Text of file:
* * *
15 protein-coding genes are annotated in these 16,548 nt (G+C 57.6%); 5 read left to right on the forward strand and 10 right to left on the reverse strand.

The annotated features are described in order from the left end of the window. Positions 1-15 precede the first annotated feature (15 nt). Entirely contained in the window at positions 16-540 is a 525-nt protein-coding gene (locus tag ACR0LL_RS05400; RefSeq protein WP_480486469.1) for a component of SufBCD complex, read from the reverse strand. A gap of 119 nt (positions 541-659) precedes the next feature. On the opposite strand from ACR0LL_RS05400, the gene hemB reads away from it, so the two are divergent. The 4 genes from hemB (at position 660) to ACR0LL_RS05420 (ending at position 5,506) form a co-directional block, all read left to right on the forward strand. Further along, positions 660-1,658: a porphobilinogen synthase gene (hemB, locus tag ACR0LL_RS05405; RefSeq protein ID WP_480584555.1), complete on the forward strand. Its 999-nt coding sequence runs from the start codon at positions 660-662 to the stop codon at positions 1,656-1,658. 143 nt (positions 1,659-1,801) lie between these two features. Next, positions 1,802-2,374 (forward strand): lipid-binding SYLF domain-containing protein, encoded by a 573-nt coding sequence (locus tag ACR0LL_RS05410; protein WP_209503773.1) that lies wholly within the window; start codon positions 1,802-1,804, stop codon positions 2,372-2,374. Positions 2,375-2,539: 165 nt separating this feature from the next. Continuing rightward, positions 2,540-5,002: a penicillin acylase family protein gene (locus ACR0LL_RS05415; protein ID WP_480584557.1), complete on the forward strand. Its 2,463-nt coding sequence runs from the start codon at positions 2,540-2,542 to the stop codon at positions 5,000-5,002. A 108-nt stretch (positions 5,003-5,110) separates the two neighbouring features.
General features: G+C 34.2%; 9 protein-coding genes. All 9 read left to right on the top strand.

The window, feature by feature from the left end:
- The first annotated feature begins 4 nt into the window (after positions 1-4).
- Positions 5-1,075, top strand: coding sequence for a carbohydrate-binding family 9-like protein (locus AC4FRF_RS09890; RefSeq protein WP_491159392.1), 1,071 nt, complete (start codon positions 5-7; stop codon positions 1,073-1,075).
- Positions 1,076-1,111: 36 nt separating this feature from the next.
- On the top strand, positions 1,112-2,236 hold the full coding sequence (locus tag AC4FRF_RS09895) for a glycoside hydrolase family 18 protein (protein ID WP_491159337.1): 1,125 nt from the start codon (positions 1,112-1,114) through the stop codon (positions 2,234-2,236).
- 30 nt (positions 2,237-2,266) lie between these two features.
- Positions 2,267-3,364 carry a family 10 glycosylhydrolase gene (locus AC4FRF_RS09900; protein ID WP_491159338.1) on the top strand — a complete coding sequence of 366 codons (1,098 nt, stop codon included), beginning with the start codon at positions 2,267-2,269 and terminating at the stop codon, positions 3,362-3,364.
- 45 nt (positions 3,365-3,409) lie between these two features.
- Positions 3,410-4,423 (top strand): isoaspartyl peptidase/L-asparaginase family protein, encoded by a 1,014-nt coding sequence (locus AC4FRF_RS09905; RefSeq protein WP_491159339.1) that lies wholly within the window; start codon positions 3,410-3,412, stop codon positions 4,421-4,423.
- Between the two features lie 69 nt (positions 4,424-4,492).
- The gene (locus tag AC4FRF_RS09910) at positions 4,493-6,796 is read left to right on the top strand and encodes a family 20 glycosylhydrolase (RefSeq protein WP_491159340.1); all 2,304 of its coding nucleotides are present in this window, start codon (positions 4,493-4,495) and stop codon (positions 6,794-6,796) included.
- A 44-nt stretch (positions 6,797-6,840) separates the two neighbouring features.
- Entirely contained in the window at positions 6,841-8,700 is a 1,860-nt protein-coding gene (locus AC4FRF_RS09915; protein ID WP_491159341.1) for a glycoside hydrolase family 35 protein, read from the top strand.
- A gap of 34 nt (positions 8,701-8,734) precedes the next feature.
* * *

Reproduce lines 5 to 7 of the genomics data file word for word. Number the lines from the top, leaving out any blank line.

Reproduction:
- The first annotated feature begins 4 nt into the window (after positions 1-4).
- Positions 5-1,075, top strand: coding sequence for a carbohydrate-binding family 9-like protein (locus AC4FRF_RS09890; RefSeq protein WP_491159392.1), 1,071 nt, complete (start codon positions 5-7; stop codon positions 1,073-1,075).
- Positions 1,076-1,111: 36 nt separating this feature from the next.